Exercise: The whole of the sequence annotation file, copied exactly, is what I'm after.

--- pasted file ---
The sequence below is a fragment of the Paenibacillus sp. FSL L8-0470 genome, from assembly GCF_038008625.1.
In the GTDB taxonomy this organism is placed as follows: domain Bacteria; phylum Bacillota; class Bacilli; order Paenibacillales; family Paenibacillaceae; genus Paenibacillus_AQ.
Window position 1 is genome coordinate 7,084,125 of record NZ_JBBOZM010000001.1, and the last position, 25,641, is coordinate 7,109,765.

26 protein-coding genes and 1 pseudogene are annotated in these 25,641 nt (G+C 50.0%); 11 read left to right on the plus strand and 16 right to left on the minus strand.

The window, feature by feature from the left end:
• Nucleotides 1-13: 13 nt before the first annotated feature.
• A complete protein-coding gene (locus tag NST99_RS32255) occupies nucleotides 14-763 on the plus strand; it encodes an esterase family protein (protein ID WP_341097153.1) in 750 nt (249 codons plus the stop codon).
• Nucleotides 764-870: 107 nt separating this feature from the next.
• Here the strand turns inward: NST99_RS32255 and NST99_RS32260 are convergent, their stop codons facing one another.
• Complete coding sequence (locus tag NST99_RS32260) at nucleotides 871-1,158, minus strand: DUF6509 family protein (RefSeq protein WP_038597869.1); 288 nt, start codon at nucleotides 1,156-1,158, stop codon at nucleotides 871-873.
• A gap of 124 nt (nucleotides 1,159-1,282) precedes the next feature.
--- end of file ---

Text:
The sequence below is a fragment of the Paenibacillus sp. FSL L8-0470 genome, from assembly GCF_038008625.1.
In the GTDB taxonomy this organism is placed as follows: domain Bacteria; phylum Bacillota; class Bacilli; order Paenibacillales; family Paenibacillaceae; genus Paenibacillus_AQ.
Window position 1 is genome coordinate 7,084,125 of record NZ_JBBOZM010000001.1, and the last position, 25,641, is coordinate 7,109,765.

26 protein-coding genes and 1 pseudogene are annotated in these 25,641 nt (G+C 50.0%); 11 read left to right on the plus strand and 16 right to left on the minus strand.

The window, feature by feature from the left end:
• Nucleotides 1-13: 13 nt before the first annotated feature.
• A complete protein-coding gene (locus tag NST99_RS32255) occupies nucleotides 14-763 on the plus strand; it encodes an esterase family protein (protein ID WP_341097153.1) in 750 nt (249 codons plus the stop codon).
• Nucleotides 764-870: 107 nt separating this feature from the next.
• Here the strand turns inward: NST99_RS32255 and NST99_RS32260 are convergent, their stop codons facing one another.
• Complete coding sequence (locus tag NST99_RS32260) at nucleotides 871-1,158, minus strand: DUF6509 family protein (RefSeq protein WP_038597869.1); 288 nt, start codon at nucleotides 1,156-1,158, stop codon at nucleotides 871-873.
• A gap of 124 nt (nucleotides 1,159-1,282) precedes the next feature.